If you've held GameStop (NYSE:GME) over the last year, you've likely followed your money on a wild and profitable ride. The doom and gloom surrounding the adoption of digital distribution proved premature, and a stronger-than-expected performance from the Nintendo (OTC:NTDOY) 3DS wound up being just one of many positive indicators for GameStop's model. The company's price doubled on the calendar year, also benefiting from the successful launches of the Sony (NYSE:SNE) PlayStation 4 and Microsoft (NASDAQ:MSFT) Xbox One.
Now, GameStop has declared that 2014 is "The Year of Gaming." The company's new promotional line mirrors its desire to see November's record hardware sales continued along with a return to healthier software numbers and new opportunities to push used games. GameStop faces many challenges over the long term, however. Will 2014 once again see GameStop crowned a winner, or will it be the year that draws attention to the cracks in the company's retail empire?
New used games
After a prolonged console cycle that routinely delivered disappointing software sales at its tail end, GameStop has good reason to welcome the new systems with eager arms. November's North American hardware sales were the best on record with the 3DS, PS4, and Xbox One driving hardware figures to 58% growth over 2012's November numbers. Overall retail sales were up 7% year-over-year--software, on the other hand, declined 24% from the previous November. Sales numbers for titles like Call of Duty: Ghosts from Activision Blizzard and Madden NFL 25 from Electronic Arts are evidence that the respective series' may be suffering the onsets of franchise fatigue. Troubling as that may be, it's not the most serious problem facing GameStop.
A pivotal year for the console market
New blockbuster IPs will come along to propel the PlayStation 4, Xbox One, and to a lesser extent the Wii U to broader market adoption. Still, it's almost a certainty that fewer consoles will be sold than the last cycle. Nintendo's Wii sold approximately 100 million units worldwide, with the PlayStation 3 and the Xbox 360 both around the 80 million mark. The Wii U's performance so far is evidence that a substantial segment of the casual gamer audience courted by the Wii has lapsed, likely satisfied by any number of mobile games and fitness apps. There's also reason to believe that only one out of the three big console manufacturers will have the luxury of exceeding its previous performance.
From a philosophical standpoint, GameStop and Nintendo should be the best of friends. The house that Mario built has been notoriously slow in getting its online act together. The staggered release of legacy titles on the company's online store and its questionable account systems are comparatively friendly to retail when viewed in comparison with the direction that digital software is heading on the PlayStation 4 and Xbox One.
Smaller games find their place online
While music and movie distribution went digital at a rapid rate, the traditional gaming industry has been much slower in making the transition. File sizes are one of the main reasons that this will continue to be the case. The PlayStation 4 launch title Killzone 4, for example, is almost 40 GB. With big new IPs on the way and the gaming industry riding a wave of interest and popularity, GameStop will continue to enjoy the benefits of selling and reselling games that generate billions in revenue. The problem is, there's going to be fewer of them.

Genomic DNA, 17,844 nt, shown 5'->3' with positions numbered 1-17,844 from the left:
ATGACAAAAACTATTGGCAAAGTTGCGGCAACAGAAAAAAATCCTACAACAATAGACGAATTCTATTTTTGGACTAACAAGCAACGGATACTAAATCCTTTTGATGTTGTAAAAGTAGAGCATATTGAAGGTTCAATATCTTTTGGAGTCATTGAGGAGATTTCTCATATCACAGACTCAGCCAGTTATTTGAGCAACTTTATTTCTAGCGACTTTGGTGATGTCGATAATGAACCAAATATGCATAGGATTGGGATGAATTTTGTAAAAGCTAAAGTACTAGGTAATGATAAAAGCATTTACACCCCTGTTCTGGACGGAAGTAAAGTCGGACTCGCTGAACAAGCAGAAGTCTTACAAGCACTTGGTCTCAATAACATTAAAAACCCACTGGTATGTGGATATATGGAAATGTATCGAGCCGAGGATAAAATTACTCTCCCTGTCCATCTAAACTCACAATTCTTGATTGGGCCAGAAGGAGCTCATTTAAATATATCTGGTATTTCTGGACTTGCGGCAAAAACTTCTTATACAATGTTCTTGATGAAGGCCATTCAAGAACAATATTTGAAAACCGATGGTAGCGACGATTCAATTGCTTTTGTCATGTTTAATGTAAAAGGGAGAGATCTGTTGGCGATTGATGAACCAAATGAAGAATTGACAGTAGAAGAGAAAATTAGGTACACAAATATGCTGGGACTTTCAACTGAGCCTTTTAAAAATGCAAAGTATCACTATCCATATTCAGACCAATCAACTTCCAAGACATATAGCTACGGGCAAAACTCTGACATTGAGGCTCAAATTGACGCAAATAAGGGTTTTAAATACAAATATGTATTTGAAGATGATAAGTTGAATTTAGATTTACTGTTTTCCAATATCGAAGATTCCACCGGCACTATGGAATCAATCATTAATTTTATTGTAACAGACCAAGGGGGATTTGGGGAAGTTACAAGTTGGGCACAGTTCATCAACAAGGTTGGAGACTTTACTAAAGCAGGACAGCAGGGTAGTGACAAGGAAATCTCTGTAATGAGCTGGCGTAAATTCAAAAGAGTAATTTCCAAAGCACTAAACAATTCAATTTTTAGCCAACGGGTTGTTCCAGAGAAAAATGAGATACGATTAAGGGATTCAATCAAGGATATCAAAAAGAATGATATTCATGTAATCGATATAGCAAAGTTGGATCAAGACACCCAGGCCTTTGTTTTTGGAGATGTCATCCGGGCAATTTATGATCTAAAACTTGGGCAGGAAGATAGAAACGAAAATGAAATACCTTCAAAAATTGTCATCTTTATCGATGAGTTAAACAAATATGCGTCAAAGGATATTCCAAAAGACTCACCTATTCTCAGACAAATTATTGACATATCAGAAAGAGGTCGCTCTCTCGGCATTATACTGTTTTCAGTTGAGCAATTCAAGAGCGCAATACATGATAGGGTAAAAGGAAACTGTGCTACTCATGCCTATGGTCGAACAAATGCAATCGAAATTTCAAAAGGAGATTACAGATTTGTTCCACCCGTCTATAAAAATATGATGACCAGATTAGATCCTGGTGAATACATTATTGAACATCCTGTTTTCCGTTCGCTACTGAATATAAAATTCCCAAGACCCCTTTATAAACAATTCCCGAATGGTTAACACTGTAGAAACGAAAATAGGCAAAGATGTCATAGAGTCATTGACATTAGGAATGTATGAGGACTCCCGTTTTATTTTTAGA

The mid-tier retail game is a thing of the past. Rising development costs and shrinking returns have transitioned the retail software game into a triple-A-or-bust model. GameStop's business has elements in common with the film industry in that respect, and hardly by coincidence. Where the gaming industry is unique in its shifting breakdown of small and big budget titles, GameStop faces its greatest challenge.
In between the widening release gaps that will separate big titles, smaller downloadable games and indie titles are going to be the assets that prop up the PlayStation 4 and Xbox One. The vast majority of these games will never reach physical retail channels, and GameStop will see very little, if any, of the revenue that they generate. Beyond that, there are micro-transactions and downloadable content expansions to account for. Both of these revenue-generators threaten to suck money out of the same spending pool that GameStop is after.
Where does that leave GameStop?
When you consider the impending distribution shift and the fact that both third parties like Electronic Arts and Activision and platform holders like Sony and Microsoft are directing money away from retailers like GameStop, it's fair to doubt the company's long-term prospects. GameStop trades at 15 times earnings as of this writing, with a 2.2% dividend. That isn't attractive enough to justify a long-term hold in light of digital distribution growth and the changing software landscape.
That said, GameStop has the opportunity to grow its price this year as it increases revenue with hardware sales. Solid software sales will be the real key to success, however. The company is right to highlight the moment with its "Year of Gaming" promotions. It represents a test that GameStop desperately needs to pass, but it's not one that guarantees that the retail giant will keep its footing down the line.